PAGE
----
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Oregon to target up to $3.5bn in private equity, eyes secondaries market

The $82bn public employees' retirement fund is a bit overweight in private equity, but plans to maintain its commitment pace and take other actions to get the portfolio right-sized.

Despite being a bit overweight to private equity, Oregon State Treasury staff wants to maintain a steady commitment pace for its largest retirement fund and balance the portfolio through a burgeoning secondaries and co-investment program.

The private equity implementation plan for the Oregon Public Employees Retirement Fund is based on three core principles: focusing its primary funds investment program, fee mitigation through increased co-investments, and smoother pacing, according to a presentation from the state investment council’s January 28 meeting.

As of December 31, the program took up 23.5 percent of OPERF’s portfolio against a 17.5 percent target and 21.5 percent policy limit. The portfolio was valued at $19.2 billion.

Despite this, staff is once again targeting private equity commitments of between $2.5 billion and $3.5 billion in 2021, doled out over 10 to 15 individual commitments of between $100 million and $500 million. Those numbers are identical to last year’s plan, as Buyouts reported. The fund committed $2.87 billion to private equity in 2020.

Pacing and performance issues

OPERF’s PE portfolio is facing some apparent longer-term performance issues, but staff said they are confident they can be fixed through a secondaries and co-investment program started up in the last couple of years.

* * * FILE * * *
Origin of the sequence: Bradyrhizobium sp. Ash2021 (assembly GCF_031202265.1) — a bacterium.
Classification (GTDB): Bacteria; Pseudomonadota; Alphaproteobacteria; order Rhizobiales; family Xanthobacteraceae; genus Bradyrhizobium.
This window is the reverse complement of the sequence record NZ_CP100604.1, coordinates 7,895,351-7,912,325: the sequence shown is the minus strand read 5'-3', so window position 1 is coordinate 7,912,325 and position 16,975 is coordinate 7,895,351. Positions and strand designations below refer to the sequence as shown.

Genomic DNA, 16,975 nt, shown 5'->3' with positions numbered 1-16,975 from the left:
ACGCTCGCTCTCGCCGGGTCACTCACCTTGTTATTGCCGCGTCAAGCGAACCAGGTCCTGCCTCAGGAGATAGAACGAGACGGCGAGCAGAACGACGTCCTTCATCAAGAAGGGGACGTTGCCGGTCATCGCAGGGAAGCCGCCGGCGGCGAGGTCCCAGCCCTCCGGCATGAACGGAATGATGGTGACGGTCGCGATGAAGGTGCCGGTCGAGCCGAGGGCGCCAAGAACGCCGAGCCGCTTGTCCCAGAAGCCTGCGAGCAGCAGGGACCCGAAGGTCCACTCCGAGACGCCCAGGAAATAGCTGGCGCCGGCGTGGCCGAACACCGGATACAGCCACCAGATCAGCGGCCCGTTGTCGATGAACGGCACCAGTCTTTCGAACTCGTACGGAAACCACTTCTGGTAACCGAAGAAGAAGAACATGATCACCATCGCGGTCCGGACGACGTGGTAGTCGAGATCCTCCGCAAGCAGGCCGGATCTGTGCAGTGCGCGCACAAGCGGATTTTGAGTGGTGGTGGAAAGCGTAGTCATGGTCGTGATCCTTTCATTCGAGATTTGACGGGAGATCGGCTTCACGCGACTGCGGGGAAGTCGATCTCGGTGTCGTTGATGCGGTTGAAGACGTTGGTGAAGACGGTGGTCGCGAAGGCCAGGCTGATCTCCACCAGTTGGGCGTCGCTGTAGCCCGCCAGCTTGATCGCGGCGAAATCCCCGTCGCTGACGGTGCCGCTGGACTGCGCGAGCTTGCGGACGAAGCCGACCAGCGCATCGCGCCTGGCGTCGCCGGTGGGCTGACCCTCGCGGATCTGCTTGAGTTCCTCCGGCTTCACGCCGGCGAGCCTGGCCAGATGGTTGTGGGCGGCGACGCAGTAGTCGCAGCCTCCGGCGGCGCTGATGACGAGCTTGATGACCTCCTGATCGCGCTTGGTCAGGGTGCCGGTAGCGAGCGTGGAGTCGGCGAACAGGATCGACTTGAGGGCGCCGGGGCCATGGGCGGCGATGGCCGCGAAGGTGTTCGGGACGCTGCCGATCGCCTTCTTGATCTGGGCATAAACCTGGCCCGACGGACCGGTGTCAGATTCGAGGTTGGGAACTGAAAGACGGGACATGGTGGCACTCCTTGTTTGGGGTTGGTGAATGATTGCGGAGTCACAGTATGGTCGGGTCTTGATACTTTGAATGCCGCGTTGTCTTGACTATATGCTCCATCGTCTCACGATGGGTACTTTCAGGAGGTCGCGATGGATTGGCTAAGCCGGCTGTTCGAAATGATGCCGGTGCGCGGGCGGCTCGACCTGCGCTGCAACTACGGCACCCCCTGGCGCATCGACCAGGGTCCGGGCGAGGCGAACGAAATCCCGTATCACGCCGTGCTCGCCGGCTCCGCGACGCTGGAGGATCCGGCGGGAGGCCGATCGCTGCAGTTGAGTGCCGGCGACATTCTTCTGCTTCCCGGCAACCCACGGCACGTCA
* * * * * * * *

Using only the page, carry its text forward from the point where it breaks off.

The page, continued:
As of September 30, 2020, the fund’s private equity program returned 15.1 percent over one year, 12.9 percent over five years and 13.1 percent over 10 years. These were all behind their respective benchmarks of 18.8 percent, 17.2 percent and 17.3 percent. The fund was over or at benchmarks over three years and 20 years.

“I believe that pacing is the story of our five and 10-year returns,” director of private markets Michael Langdon told council.

The fund accelerated its commitment pace going into the 2008 global financial crisis and slowed it down after. Some vintage years before the crisis have not performed as well, while the years following 2008 have performed better. This has left some underperforming older assets.

“We have been challenged with this drag on the portfolio for a number of years now,” said Tom Martin, head of private markets and real assets with consultant Aksia.

Pathway, secondaries, and co-investments

One of the strategies to fix this issue is the secondaries market. In 2019, Oregon hired Pathway Capital Management to run a secondaries program to unload older holdings and put half the proceeds into a co-investment vehicle it is running for the fund, as Buyouts reported.

Pathway’s “monitoring and liquidity” program includes 79 partnerships valued at $2.6 billion as of June 30, 2020. Last year, it shopped a roughly $1.5 billion portfolio, as Buyouts reported. Pathway said there was strong interest.

“Not only was there an appetite, but there was an extremely competitive dynamic,” Pathway’s Pete Veravanich said.

The co-investment program has $1.1 billion in committed capital, including $250 million in proceeds from secondaries sales. Currently, the program has $682 million invested across 38 co-investments with 19 current Oregon GPs.

Pathway and Oregon staff said having Pathway run the co-investment program gave the pension the ability to take advantage of opportunities faster than it ordinarily would, thereby not missing out on opportunities.

“This is a way for us to execute in a market where otherwise it would be very challenging for us to execute,” Langdon said.

Action Item: read the book from Oregon’s January 28 state investment council meeting here.